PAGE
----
"Forge Avenue, 1999" by Edie Meade

We’d split remainders of bottom-shelf half-gallons between the six of us at Jason’s and it wasn’t until after 11:30 we realized we needed to ring in the new year with Prince’s song “1999” but I’d left the CD back at the house. My brother Dennis and I didn’t grow up in town so we weren’t too good at riding bikes, but this was important and the clock was ticking. He grabbed Cepheus’s bike from behind his place and took off down Forge Avenue, cutting through the graveled sidewalk that ran between the churches. The rest of us sat on the porch steps howling at his wicked witch wobble silhouetted under the one security light on the block. Nicki and Amy shook with laughter against my knees on the step below me, then went back to kissing and whispering over shots of tequila. When Jason bumped his shoulder against me like he was claiming me for his own, I didn’t pull away. We were surely going to kiss at the end of the countdown, I thought. Start the year 2000 with sparks. I watched Amy’s hand tangle in the curls behind Nicki’s ear.

It was seventy-some degrees out, humid enough to shake a few damselflies up from the Mud River. For the first time it set in that something funky was going on with the weather, that maybe this whole global warming thing was the real deal. The Mormon boys who lived in the place on the other side of Jason’s sure thought something was going on. Usually on nice nights they’d sit on the porch swing with an acoustic guitar none of them knew how to play, singing for the floral dress girls they also didn’t know how to play. But tonight it was like the end of the world. They were out back in the gravel turnaround, their black ties flying, white shirts untucked and covered in grime from wood they dragged up from the riverbank. They built up a big pile, almost like a pyre, and doused it every so often with grill lighter fluid.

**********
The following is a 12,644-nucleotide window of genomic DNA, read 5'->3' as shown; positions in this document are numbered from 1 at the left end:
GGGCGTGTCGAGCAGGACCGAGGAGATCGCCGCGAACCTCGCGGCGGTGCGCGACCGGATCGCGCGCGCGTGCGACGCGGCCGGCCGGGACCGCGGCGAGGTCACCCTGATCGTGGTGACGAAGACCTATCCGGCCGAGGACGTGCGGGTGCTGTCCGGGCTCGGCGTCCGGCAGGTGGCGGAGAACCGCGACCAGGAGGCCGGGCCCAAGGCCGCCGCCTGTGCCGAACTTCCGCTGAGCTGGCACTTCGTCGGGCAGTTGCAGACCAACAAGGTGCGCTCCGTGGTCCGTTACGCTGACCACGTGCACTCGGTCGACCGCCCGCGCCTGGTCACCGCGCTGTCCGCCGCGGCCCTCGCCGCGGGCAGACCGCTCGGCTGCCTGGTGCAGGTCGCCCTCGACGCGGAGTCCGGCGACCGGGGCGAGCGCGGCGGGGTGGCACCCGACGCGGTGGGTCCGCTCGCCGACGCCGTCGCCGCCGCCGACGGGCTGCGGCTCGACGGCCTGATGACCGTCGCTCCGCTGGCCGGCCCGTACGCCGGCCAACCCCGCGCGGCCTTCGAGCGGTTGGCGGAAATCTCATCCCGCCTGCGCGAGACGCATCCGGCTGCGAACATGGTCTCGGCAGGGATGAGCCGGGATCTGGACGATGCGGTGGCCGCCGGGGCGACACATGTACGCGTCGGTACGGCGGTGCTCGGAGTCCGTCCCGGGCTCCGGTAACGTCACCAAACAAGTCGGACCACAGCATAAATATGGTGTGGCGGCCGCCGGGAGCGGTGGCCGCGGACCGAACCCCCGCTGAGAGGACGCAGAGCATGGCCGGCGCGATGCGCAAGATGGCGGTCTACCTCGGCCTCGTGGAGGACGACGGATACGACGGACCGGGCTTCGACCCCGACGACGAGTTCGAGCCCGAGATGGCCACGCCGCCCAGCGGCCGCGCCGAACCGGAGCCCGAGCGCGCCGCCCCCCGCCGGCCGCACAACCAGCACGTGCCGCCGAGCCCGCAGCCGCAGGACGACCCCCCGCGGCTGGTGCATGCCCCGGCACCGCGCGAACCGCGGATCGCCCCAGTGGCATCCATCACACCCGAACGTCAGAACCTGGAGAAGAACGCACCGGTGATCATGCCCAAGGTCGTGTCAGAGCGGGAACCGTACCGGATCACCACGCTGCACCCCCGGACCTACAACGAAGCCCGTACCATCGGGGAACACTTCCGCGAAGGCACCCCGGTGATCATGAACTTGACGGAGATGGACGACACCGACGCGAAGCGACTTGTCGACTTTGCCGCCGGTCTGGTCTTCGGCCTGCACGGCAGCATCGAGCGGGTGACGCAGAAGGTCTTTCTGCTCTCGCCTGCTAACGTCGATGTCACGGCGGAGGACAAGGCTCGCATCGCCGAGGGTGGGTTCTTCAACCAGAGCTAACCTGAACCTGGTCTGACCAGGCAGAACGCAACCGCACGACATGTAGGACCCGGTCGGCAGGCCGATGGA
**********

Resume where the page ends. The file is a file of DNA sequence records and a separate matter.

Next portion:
The whole back end of Forge Avenue stunk with fuel and the blackcats Jason had been tossing out after every shot. His index finger and thumb were black from the firecrackers; I couldn’t tell in the dark if it was dye from the packaging or he had burned himself showing off. He was already numb-drunk and drinking faster than ever. He hogged as much of the tequila as he could before Dennis got back, because he knew Dennis would drink whatever was left. He tossed another shot back, flicked his Zippo over a fuse, and lobbed a blackcat into the gravel under Cepheus’s bedroom window. Nicki and Amy jumped every time. Cepheus wasn’t going to wake up from that little pop; he was half-deaf from his own heavy metal drumming and once he passed out he was usually out until noon. Cepheus was like a headbanger groundhog. If he showed up to a late-night party you knew you had to watch his shadow for some big sign. That was Cepheus, cymbals and symbols and the simple things in life. He wasn’t bothered by nothing.

Jason offered a drink to the Mormons. Three of them did their polite, flat-palmed western wave and went back down the riverbank for more kindling. A fourth stopped to chat like he was the leader of the group. This guy went by the name Zeke. I always wondered if they took on fake identities when they went out into the world for their missionary thing. Zeke was cute enough, kind of square-toothed and square-faced. Clear-skinned, shiny-eyed the way kids raised in strict but rich families always looked. He wasn’t my type. He combed his hair straight forward like all the ROTC guys who thought they were the next Julius Caesar. Zeke held his shoulders perfectly straight, too. He probably thought he was charismatic. He sang Hootie and the Blowfish to the floral dress girls. I don’t know, maybe he was charismatic to them. He stepped onto Jason’s porch and smiled so hard I could hear the spit click in his cheeks.

Zeke held the shot glass between the fingertips of both hands like it was a cup from a child’s tea set. “It’s the end times,” he told us, and took a tiny sip.

The other Mormon boys dragged up a bone-white limb of sycamore and laid it straight up in the air. They twisted a few sale bills and stuffed them up underneath the pile, squirted a little more lighter fluid over the wood for good measure, and stood back. One boy tapped at his black wristwatch and yodeled, “Quarter ‘til!” He tossed a match and the sycamore branch became fingers of upside-down lightning sending sparks up into the sky.